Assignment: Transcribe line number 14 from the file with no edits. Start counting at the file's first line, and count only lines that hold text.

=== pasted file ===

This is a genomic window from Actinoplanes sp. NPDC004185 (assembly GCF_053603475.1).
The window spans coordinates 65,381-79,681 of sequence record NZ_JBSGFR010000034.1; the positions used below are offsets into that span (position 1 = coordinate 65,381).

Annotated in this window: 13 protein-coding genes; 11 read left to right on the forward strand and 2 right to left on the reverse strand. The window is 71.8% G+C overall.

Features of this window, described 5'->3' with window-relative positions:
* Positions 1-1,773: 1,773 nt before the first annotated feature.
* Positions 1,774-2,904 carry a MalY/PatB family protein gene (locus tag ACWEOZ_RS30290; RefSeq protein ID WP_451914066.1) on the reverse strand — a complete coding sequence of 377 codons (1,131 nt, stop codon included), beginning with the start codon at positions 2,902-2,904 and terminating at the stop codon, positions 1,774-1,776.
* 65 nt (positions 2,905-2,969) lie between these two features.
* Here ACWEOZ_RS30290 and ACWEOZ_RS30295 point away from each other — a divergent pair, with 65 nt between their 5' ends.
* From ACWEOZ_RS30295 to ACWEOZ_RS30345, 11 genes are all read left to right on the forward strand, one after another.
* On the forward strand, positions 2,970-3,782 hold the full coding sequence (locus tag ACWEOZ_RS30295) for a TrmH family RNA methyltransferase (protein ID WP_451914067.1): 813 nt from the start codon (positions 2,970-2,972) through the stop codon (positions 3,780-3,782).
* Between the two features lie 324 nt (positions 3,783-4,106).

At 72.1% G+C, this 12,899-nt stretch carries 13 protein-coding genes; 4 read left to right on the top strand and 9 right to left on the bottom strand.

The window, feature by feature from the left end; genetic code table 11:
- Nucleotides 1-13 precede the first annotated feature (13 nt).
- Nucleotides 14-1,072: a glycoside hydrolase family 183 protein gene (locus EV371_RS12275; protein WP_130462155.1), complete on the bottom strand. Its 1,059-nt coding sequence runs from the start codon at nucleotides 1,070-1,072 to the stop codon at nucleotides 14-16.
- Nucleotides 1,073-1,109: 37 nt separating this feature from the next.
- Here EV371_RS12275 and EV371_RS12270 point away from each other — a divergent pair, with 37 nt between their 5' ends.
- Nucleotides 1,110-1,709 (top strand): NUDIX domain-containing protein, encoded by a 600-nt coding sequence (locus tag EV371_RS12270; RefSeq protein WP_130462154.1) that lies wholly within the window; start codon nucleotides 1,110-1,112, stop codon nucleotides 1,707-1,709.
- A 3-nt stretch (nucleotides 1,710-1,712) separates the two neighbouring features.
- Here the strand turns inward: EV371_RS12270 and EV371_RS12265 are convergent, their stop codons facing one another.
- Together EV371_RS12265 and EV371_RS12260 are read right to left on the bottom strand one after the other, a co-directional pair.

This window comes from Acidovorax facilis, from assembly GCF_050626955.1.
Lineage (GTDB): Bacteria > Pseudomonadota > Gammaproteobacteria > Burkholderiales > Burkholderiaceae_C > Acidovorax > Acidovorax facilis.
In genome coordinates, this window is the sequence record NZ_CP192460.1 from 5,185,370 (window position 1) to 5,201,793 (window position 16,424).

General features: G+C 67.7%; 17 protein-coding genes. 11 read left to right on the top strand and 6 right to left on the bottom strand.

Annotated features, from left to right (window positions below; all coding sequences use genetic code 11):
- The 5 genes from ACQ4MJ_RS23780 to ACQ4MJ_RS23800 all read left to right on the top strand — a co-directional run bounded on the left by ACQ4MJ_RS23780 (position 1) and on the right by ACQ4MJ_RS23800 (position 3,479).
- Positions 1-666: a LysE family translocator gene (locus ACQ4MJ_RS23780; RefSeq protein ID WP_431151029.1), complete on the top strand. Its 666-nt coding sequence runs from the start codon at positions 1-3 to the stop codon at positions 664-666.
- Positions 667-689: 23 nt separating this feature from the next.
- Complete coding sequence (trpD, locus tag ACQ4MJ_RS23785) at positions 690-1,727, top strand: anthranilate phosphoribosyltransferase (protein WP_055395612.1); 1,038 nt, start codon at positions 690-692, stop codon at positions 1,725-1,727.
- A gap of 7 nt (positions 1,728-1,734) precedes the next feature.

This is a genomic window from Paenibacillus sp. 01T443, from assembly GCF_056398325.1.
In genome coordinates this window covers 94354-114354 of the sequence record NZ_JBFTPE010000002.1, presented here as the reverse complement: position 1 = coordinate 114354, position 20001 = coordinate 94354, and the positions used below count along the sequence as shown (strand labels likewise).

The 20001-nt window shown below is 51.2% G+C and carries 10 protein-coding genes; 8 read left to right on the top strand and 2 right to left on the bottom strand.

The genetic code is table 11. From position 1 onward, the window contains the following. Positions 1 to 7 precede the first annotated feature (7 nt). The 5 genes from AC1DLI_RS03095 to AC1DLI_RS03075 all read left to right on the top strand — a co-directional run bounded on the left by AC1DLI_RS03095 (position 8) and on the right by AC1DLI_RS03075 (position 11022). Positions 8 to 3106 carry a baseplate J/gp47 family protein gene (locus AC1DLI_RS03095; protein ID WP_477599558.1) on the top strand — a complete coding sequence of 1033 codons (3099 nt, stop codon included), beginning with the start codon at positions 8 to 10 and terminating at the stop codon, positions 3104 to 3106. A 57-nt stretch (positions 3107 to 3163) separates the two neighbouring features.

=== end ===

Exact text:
- Nucleotides 1-13 precede the first annotated feature (13 nt).